We interviewed Geoff Brady, Head of Global Trade & Supply Chain Finance (GTS) at Bank of America Merrill Lynch. In this role, he oversees the management of the origination and delivery of supply chain, receivables and trade finance products that provide liquidity, risk mitigation, and working capital optimization for the bank’s Corporate, Commercial and Business Banking clients. He is based in New York. We talked about the physical and financial aspects of the supply chain management, about the importance of Blockchain Consortia in the trade finance space and the BAML’s agenda for the rest of the year.
Featuring: Geoff Brady, Head of Global Trade & Supply Chain Finance, GTS, Bank of America Merrill Lynch
Host: Deepesh Patel, Editor, Trade Finance Global
I am Geoff Brady, and I’m the Global Head of Trade & Supply Chain Finance (GTS) here at Bank of America. And I’m based in New York.
Great. Geoff, what keeps the corporate treasurer up at night?
What’s interesting; if we think about it from a trade finance perspective, the question we get a lot is around what’s going on in the global trade community. Trade is a very prominent topic these days. There are two things: one treasurers sort of look at where they source from, and who their buyers are, and how do they manage their supply chains accordingly. There’s a physical part of that, and there’s a financial part of that. So, you can’t sort of change your supply chain overnight and say:
“Well, you know, today I sourced from one corner of the world and tomorrow, I’m going to make a decision to source from a different part of the world.”
Sometimes there are a lot of capital components around that. It’s easier to do that sometimes if you’re sourcing commodities. But, most often that’s sort of a long term or medium-term question. In terms of the financial part of it, it means that you need to work with partners that are prepared to be able to supply chain manage, what you’re sourcing around the world. Financial standpoint, that means things like supply chain finance and trade finance and how to manage that properly, and how to do it in a way such that you can maximise your working capital. Those are the things that the treasures and thinking about.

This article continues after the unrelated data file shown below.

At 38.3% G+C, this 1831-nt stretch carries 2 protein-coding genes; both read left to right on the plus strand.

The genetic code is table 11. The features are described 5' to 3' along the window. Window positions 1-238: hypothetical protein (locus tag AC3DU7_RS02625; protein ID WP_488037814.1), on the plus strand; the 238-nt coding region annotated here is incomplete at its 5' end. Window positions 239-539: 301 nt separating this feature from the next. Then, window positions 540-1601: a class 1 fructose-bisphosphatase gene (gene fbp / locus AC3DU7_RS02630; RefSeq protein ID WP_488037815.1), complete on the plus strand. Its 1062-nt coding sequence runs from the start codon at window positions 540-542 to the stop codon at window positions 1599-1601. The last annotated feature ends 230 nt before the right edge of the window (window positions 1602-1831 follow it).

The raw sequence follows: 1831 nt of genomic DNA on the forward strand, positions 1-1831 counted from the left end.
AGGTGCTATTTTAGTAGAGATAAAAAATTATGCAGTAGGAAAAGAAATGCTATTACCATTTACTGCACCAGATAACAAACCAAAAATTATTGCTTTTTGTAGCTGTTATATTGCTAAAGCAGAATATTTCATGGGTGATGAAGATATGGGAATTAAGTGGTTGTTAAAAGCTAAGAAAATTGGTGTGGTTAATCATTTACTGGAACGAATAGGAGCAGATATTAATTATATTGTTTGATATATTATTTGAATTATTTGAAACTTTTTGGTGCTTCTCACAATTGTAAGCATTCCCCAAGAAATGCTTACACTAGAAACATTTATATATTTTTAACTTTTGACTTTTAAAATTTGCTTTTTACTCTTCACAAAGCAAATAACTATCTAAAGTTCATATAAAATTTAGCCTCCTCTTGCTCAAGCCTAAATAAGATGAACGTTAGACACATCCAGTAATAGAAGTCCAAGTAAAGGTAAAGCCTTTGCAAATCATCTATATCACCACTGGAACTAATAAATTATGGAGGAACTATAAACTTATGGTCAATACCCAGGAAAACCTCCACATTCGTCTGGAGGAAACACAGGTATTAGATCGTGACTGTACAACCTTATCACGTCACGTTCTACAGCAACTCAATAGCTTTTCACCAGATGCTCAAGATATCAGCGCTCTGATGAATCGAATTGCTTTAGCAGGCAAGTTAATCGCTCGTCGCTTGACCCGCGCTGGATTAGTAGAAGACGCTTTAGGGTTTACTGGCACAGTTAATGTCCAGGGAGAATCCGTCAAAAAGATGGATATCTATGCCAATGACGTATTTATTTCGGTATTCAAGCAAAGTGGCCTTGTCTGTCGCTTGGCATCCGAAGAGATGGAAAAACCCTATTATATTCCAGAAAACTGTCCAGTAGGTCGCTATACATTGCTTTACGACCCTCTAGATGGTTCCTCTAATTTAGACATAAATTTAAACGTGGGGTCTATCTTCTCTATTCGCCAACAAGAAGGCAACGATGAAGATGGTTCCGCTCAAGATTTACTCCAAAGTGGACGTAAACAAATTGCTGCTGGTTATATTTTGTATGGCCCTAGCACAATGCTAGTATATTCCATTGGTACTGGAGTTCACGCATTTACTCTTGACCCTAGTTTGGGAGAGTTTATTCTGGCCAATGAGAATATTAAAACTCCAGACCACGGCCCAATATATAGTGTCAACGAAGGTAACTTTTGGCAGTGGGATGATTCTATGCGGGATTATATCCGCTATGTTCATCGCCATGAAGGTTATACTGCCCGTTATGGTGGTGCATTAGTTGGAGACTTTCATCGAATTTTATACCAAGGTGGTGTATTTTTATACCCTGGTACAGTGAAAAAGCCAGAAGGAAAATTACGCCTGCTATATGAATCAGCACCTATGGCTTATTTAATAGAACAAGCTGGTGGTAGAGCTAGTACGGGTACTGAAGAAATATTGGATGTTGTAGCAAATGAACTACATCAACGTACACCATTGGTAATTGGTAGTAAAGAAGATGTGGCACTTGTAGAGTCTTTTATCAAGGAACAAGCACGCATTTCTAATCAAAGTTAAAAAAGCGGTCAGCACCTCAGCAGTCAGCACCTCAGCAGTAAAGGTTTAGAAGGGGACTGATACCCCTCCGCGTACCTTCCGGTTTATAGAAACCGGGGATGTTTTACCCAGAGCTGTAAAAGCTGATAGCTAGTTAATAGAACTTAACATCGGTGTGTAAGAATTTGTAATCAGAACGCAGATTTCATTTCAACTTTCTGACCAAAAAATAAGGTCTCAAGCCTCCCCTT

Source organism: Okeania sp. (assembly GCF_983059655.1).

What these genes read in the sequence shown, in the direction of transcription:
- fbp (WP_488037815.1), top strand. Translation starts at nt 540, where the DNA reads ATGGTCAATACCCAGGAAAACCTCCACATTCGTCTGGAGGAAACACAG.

Great, thank you. We noticed that Bank of America recently joined Marco Polo. I would like to find out a bit more about this. Is this all hype or is there some methodology behind it?
You know, I think the great news is that we have seen more collaboration in trade finance in the industry with banks and technology; be it tax, insures, whoever it might be, in the last three years than we saw in probably the prior 15 years. And I think what that means is that discussion is happening in a meaningful way. We’re figuring out things like standards, things like international law and jurisdiction, and how can we apply that to trade finance. And I think that will come with the technology; the technology, I think, is there, it’s just a matter now of being able to fit that into the global standards of how we do what we do as an industry. And I think Marco Polo is a great way for us to be a part of that discussion. And I think it was important for us to put our resources down both from human capital and a financial capital perspective, in order to be able to be a part of that discussion and shape it. And also we have that direct dialogue with our clients. And I think that brings the client’s voice to the discussion as well. So, you know, sometimes it’s not so important to have transactions happening immediately, but the discussion is more important so that we can get to the right place eventually. And I think that’s the idea behind us joining Marco Polo. And that’s what we hope to get out of the experience.
Great. And what have we got to look forward to from Bank of America for the rest of the year?
Well, I think, you know, trade has been an interesting topic. It’s been a relevant topic. And I think it’s on treasures minds, it’s certainly on our minds at Bank of America. And I think as you know, the world continues to change, we continue to change with it and make sure that we’re there for our clients in any capacity that we need to be. And, you know, one of the first things is, as we are a bank, ultimately, you know, our clients look to us for financing. So we need to be prepared to be there in whatever shape that takes, and also to be able to advise them on how we think the best use of that capital, and that financing will take shape, particularly when it comes to supply chain. So I think you’ll hear much more about trade and the coming months and the coming year. And regardless of what goes on in the geopolitical arena, we’re always going to be there to facilitate trade finance globally. And I think that conversation will be very prominent in 2020 and beyond.
Great, Geoff, it has been fantastic having you on the show. Enjoy the rest of SIBOS.